We’ve heard of the legendary eInk flexible paper that will breathe life into newspapers by dumping the cost of newsprint. And at CES we got a glimpse at Hearst‘s flexible paper. Hearst innovate while trying to please its shareholders? Um, probably not.

And, hopefully by now, we’ve all seen the Sports Illustrated‘s demo video of what their tablet could do. It’s a neat concept, but being jaded from print journalism’s track record, I doubt we will invest in a smart, creative staff that will really take advantage of this new form… shareholders may not understand the potential.

Yes, it’s all pretty much been hype or mediocre at best.

Wasn’t this going to be a positive post? What changed?


I saw the video by WIRED magazine displaying their Adobe Air iPad-zine… it was not a concept, but an actual working, beautiful magazine in all its digital-multi-touch glory. It worked! No clip art, static hand guiding me through the potential interface like SI’s.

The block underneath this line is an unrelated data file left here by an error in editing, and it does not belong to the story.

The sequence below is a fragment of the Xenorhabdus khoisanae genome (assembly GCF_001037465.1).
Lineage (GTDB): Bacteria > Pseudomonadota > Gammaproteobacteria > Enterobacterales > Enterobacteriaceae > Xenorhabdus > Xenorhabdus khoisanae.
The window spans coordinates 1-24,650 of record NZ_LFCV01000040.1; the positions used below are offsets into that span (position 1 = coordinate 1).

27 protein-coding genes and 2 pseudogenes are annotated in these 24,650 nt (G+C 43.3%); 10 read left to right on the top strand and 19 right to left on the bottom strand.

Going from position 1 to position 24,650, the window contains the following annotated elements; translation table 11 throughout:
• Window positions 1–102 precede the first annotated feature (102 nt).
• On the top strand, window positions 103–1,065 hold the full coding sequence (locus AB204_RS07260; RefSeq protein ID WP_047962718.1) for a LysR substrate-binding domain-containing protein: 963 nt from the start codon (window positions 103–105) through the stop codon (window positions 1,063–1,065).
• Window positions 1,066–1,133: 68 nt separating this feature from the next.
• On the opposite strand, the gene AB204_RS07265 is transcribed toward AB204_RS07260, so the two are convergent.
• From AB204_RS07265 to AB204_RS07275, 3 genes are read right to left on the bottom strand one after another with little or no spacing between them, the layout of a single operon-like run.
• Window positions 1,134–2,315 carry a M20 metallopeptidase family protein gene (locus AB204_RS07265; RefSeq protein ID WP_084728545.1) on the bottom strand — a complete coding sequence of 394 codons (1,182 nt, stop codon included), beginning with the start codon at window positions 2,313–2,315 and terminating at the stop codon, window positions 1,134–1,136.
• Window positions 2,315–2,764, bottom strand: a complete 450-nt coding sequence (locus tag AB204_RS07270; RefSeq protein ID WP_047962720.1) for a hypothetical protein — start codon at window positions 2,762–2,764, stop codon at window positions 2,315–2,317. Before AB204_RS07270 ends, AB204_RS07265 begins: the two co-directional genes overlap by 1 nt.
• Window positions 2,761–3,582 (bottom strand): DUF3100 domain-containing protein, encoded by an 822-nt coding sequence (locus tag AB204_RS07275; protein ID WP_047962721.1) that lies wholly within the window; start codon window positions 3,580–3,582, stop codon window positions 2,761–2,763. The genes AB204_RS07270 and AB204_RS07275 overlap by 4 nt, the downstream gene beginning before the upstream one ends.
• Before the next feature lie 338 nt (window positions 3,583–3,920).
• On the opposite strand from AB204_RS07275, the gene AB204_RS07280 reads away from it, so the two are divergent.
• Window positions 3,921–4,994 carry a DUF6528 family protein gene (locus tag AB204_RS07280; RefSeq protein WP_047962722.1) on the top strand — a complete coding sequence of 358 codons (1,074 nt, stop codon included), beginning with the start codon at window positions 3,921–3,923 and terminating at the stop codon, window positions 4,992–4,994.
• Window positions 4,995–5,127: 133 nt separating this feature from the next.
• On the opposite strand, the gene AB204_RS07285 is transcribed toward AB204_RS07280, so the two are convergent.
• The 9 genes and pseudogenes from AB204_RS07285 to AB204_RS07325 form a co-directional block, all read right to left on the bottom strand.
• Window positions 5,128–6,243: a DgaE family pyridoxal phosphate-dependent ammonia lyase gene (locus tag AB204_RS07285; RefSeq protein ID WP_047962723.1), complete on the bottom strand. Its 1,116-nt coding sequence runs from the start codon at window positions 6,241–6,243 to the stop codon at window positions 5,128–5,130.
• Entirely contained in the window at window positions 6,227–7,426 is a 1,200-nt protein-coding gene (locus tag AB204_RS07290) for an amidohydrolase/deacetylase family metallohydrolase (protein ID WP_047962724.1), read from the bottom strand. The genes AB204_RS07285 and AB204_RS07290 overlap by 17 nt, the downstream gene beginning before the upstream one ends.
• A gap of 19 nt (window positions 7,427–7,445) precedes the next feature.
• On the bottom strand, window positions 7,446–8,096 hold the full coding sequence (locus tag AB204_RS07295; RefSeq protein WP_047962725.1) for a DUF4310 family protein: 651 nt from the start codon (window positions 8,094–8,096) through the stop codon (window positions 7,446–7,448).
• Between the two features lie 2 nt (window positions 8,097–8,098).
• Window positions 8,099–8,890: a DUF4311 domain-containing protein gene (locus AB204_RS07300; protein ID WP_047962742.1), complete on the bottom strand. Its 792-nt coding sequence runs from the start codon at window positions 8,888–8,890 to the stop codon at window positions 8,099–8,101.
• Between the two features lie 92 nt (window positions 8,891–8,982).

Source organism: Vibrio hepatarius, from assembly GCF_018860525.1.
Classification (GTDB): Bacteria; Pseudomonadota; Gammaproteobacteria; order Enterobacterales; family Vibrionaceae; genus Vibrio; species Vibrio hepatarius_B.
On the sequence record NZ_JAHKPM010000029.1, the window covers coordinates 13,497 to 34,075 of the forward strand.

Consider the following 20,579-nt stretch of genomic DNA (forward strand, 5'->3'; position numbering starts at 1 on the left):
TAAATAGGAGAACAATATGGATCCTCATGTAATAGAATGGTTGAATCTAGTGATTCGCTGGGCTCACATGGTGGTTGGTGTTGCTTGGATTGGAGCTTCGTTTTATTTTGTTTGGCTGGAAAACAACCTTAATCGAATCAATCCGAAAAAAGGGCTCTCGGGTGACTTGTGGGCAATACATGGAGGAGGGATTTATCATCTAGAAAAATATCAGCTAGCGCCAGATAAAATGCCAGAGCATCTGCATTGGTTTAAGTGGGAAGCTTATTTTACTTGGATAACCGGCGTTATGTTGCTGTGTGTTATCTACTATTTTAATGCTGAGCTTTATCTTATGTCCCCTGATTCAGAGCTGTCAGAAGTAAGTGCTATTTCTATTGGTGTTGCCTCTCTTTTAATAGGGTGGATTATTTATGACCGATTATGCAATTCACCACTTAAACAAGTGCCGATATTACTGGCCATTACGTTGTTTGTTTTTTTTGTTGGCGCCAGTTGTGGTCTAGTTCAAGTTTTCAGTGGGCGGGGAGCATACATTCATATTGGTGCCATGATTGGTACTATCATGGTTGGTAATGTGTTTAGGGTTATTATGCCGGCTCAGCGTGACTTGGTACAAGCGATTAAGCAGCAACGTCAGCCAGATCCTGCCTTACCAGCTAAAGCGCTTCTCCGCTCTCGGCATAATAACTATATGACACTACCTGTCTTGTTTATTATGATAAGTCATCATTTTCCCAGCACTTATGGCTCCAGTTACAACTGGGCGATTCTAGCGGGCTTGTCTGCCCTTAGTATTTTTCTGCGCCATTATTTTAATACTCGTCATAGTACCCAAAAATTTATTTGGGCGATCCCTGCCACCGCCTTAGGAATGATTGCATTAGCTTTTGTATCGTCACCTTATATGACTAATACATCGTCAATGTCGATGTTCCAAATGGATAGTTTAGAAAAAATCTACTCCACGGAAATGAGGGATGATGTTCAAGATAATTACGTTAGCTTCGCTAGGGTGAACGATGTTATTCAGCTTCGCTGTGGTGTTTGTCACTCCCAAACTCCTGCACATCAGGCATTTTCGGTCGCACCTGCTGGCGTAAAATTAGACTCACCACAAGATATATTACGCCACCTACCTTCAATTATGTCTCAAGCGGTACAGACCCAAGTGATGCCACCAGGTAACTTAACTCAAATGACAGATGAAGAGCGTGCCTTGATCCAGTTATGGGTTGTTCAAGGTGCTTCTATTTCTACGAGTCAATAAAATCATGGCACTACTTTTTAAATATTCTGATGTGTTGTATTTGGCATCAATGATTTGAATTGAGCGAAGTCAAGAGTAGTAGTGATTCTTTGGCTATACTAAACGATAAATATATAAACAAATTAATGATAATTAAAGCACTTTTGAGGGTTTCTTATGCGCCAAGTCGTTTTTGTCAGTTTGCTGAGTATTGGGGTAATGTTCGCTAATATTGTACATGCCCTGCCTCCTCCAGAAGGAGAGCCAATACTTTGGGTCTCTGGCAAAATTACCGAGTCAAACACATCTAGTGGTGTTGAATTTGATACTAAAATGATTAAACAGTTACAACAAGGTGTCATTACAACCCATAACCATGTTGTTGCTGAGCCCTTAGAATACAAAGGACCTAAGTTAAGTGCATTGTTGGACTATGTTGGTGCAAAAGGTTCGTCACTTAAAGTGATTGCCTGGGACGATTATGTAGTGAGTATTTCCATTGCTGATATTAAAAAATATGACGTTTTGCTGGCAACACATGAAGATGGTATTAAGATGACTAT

But it’s just a video right?

If it were any other magazine, I’d roll my eyes… but it being WIRED this crazy idea just might work.

Look at their print product. Fantastic, insightful content wrapped in elegantly designed and laid out pages. It’s clear that they value and are focused on a reader experience that last more than minutes. Readers don’t recycle their issues or line their bird cages pages… well, normally.

Look at their deadlines. They are not producing the daily miracle or nightly newscast or templated site. They have time to craft a product for every edition. (The only folks with more multimedia friendly deadlines are museums!)